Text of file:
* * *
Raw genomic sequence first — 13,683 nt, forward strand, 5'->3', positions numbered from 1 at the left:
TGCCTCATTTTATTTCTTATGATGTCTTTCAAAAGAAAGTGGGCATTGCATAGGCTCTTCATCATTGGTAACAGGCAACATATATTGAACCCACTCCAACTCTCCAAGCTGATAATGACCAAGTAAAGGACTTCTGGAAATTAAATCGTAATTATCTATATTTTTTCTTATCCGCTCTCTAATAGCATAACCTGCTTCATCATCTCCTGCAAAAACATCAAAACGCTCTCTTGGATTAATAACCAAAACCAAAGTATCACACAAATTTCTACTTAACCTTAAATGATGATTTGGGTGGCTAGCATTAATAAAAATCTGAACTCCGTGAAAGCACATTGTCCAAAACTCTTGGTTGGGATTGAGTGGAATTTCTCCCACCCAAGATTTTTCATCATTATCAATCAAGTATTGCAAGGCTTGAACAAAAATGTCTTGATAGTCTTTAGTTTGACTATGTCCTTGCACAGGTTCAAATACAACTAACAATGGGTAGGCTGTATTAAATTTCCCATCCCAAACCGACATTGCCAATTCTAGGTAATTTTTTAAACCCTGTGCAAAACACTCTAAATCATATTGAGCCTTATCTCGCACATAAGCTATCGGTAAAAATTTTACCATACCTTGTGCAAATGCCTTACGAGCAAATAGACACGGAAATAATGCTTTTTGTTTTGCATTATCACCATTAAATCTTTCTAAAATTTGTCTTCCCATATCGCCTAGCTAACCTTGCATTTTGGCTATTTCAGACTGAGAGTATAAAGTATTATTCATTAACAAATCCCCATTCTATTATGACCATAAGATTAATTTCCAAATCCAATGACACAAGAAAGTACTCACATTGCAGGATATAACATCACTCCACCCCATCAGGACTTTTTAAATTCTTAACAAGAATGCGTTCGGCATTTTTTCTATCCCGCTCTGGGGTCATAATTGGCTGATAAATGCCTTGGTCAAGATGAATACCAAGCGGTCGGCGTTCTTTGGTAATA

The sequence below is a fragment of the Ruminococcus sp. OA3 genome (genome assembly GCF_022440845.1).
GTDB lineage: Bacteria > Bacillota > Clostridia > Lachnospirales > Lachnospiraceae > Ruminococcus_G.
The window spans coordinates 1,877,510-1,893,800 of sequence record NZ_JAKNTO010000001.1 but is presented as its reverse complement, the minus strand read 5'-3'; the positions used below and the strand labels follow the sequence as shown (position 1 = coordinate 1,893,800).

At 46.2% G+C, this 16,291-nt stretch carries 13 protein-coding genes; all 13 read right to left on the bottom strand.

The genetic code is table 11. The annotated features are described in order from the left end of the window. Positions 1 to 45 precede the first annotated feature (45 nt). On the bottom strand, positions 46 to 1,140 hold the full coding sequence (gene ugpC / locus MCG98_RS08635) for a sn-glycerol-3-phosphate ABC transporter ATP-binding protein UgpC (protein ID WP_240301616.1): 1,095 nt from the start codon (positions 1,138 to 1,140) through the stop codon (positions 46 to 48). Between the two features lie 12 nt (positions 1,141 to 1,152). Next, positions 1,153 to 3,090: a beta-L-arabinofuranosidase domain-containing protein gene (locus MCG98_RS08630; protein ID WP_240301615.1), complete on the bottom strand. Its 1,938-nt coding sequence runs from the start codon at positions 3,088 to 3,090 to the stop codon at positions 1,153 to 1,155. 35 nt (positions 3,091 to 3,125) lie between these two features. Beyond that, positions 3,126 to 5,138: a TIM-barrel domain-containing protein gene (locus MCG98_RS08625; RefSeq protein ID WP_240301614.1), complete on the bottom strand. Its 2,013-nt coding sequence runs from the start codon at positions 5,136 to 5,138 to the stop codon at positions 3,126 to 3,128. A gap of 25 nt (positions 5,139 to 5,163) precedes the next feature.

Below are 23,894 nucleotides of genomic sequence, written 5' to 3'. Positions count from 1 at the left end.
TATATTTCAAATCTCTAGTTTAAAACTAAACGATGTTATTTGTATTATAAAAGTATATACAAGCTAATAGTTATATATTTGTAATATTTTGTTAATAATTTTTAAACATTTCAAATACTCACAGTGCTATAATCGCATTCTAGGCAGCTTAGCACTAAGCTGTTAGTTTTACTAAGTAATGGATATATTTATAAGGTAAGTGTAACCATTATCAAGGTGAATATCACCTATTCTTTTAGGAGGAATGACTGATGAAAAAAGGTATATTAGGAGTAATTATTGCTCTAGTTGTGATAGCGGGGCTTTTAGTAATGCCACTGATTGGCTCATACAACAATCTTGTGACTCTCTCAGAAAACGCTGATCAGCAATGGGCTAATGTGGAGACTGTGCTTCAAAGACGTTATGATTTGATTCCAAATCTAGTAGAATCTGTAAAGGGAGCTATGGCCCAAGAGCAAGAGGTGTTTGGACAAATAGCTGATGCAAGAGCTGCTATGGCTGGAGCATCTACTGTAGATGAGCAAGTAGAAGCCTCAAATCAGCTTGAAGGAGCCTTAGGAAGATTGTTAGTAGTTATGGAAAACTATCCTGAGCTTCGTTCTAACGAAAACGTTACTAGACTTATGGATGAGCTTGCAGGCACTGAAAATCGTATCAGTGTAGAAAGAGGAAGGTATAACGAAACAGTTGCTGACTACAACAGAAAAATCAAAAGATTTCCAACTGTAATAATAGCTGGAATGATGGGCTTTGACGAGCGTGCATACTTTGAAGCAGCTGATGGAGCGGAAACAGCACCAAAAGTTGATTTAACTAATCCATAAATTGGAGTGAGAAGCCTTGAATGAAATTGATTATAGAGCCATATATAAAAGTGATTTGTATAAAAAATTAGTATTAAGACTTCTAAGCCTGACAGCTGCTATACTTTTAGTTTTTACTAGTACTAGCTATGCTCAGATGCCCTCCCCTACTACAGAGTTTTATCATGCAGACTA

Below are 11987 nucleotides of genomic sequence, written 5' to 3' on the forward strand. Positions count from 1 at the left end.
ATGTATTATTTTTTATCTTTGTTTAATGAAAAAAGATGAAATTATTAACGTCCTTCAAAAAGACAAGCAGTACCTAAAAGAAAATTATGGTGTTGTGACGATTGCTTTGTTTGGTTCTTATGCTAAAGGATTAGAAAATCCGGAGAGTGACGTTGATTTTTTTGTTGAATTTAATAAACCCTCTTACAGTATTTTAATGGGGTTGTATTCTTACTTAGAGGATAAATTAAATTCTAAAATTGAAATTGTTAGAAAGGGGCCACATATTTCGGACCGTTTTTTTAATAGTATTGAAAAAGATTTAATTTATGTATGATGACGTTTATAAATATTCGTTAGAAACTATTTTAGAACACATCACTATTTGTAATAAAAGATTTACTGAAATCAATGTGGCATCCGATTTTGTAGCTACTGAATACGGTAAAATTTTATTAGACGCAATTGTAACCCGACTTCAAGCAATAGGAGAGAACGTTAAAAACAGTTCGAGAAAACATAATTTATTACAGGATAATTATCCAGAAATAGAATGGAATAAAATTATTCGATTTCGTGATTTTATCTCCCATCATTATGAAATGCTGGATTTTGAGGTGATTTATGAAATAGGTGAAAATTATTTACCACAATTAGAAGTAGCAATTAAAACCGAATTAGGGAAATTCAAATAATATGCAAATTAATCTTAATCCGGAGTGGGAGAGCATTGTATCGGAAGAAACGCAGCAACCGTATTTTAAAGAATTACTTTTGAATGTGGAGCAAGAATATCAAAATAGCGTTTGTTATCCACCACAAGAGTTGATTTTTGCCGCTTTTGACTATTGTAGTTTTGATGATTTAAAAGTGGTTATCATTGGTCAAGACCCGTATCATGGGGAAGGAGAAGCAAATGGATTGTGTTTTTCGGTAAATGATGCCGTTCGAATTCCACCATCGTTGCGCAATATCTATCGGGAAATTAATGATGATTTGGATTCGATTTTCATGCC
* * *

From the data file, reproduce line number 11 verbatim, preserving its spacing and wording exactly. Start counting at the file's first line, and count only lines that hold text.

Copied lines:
ATGTATTATTTTTTATCTTTGTTTAATGAAAAAAGATGAAATTATTAACGTCCTTCAAAAAGACAAGCAGTACCTAAAAGAAAATTATGGTGTTGTGACGATTGCTTTGTTTGGTTCTTATGCTAAAGGATTAGAAAATCCGGAGAGTGACGTTGATTTTTTTGTTGAATTTAATAAACCCTCTTACAGTATTTTAATGGGGTTGTATTCTTACTTAGAGGATAAATTAAATTCTAAAATTGAAATTGTTAGAAAGGGGCCACATATTTCGGACCGTTTTTTTAATAGTATTGAAAAAGATTTAATTTATGTATGATGACGTTTATAAATATTCGTTAGAAACTATTTTAGAACACATCACTATTTGTAATAAAAGATTTACTGAAATCAATGTGGCATCCGATTTTGTAGCTACTGAATACGGTAAAATTTTATTAGACGCAATTGTAACCCGACTTCAAGCAATAGGAGAGAACGTTAAAAACAGTTCGAGAAAACATAATTTATTACAGGATAATTATCCAGAAATAGAATGGAATAAAATTATTCGATTTCGTGATTTTATCTCCCATCATTATGAAATGCTGGATTTTGAGGTGATTTATGAAATAGGTGAAAATTATTTACCACAATTAGAAGTAGCAATTAAAACCGAATTAGGGAAATTCAAATAATATGCAAATTAATCTTAATCCGGAGTGGGAGAGCATTGTATCGGAAGAAACGCAGCAACCGTATTTTAAAGAATTACTTTTGAATGTGGAGCAAGAATATCAAAATAGCGTTTGTTATCCACCACAAGAGTTGATTTTTGCCGCTTTTGACTATTGTAGTTTTGATGATTTAAAAGTGGTTATCATTGGTCAAGACCCGTATCATGGGGAAGGAGAAGCAAATGGATTGTGTTTTTCGGTAAATGATGCCGTTCGAATTCCACCATCGTTGCGCAATATCTATCGGGAAATTAATGATGATTTGGATTCGATTTTCATGCC